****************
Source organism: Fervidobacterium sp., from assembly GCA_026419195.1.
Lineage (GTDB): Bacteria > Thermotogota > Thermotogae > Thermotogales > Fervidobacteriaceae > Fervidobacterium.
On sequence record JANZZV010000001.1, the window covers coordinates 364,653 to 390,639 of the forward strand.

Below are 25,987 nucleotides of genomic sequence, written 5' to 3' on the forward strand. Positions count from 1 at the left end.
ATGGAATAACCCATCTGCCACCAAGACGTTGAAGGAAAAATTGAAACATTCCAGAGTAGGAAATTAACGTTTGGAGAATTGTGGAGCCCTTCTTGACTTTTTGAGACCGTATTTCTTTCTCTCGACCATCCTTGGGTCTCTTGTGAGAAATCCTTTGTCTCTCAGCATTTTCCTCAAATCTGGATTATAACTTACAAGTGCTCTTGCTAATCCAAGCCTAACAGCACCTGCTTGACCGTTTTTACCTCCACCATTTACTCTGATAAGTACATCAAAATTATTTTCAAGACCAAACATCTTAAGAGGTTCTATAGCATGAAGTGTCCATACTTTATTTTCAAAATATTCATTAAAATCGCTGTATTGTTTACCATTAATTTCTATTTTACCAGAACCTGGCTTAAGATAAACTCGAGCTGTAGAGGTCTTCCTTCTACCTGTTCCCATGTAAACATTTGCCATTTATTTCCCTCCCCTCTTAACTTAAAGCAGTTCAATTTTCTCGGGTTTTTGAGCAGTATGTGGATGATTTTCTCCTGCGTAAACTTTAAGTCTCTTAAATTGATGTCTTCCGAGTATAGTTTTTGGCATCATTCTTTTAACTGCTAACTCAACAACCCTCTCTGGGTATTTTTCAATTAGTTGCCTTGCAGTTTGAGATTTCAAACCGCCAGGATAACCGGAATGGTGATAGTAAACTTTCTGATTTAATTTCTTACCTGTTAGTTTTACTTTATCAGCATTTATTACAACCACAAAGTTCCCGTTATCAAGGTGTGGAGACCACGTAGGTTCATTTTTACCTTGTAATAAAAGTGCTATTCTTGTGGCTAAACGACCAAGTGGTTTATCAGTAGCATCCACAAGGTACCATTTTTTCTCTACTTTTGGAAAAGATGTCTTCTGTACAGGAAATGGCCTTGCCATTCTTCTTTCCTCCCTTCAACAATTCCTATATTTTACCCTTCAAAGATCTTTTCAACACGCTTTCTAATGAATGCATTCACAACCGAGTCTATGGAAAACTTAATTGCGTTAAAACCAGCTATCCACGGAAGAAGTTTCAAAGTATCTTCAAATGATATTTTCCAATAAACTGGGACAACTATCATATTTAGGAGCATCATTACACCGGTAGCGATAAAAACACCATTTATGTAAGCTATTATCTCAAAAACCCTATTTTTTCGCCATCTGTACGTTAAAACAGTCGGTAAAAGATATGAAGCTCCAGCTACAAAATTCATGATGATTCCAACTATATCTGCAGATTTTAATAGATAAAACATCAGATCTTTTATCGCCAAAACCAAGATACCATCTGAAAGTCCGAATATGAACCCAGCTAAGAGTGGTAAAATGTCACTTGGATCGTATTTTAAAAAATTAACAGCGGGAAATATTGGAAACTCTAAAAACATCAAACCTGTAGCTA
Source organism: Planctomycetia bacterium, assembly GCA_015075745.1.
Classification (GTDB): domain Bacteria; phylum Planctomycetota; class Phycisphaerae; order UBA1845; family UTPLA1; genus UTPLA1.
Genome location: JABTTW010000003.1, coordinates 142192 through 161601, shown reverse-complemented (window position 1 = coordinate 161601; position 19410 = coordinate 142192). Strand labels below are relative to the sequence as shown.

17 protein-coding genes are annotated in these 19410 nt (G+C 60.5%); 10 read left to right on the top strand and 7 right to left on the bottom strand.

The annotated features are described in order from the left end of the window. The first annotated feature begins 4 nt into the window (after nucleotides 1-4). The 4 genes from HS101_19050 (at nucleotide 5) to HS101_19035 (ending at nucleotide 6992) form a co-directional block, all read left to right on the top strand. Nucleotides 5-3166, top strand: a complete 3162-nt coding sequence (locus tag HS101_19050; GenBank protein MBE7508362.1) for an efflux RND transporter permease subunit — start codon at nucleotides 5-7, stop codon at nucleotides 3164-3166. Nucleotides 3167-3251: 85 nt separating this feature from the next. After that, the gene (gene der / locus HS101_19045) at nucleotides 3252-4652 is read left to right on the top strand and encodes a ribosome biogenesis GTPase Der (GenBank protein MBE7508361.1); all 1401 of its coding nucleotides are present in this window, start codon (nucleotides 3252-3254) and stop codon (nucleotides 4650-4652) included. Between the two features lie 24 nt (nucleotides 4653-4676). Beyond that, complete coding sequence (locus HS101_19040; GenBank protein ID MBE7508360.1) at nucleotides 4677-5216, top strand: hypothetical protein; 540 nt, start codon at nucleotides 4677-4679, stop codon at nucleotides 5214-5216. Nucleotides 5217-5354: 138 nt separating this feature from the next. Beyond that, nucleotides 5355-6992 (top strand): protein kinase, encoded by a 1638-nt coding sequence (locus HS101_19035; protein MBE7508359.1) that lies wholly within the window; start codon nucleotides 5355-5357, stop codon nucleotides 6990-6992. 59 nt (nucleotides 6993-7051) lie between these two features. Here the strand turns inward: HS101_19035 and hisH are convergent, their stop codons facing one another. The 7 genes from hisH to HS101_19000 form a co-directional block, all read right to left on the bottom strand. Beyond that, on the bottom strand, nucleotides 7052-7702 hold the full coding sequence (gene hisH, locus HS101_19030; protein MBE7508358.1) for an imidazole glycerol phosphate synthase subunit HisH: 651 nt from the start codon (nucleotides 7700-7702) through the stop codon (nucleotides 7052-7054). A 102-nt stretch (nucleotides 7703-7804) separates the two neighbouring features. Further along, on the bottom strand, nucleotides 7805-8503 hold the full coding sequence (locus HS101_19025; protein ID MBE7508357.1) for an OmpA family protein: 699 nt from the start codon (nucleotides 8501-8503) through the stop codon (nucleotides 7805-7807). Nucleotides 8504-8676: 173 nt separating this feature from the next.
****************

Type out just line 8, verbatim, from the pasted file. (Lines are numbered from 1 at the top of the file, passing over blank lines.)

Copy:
Genome location: JABTTW010000003.1, coordinates 142192 through 161601, shown reverse-complemented (window position 1 = coordinate 161601; position 19410 = coordinate 142192). Strand labels below are relative to the sequence as shown.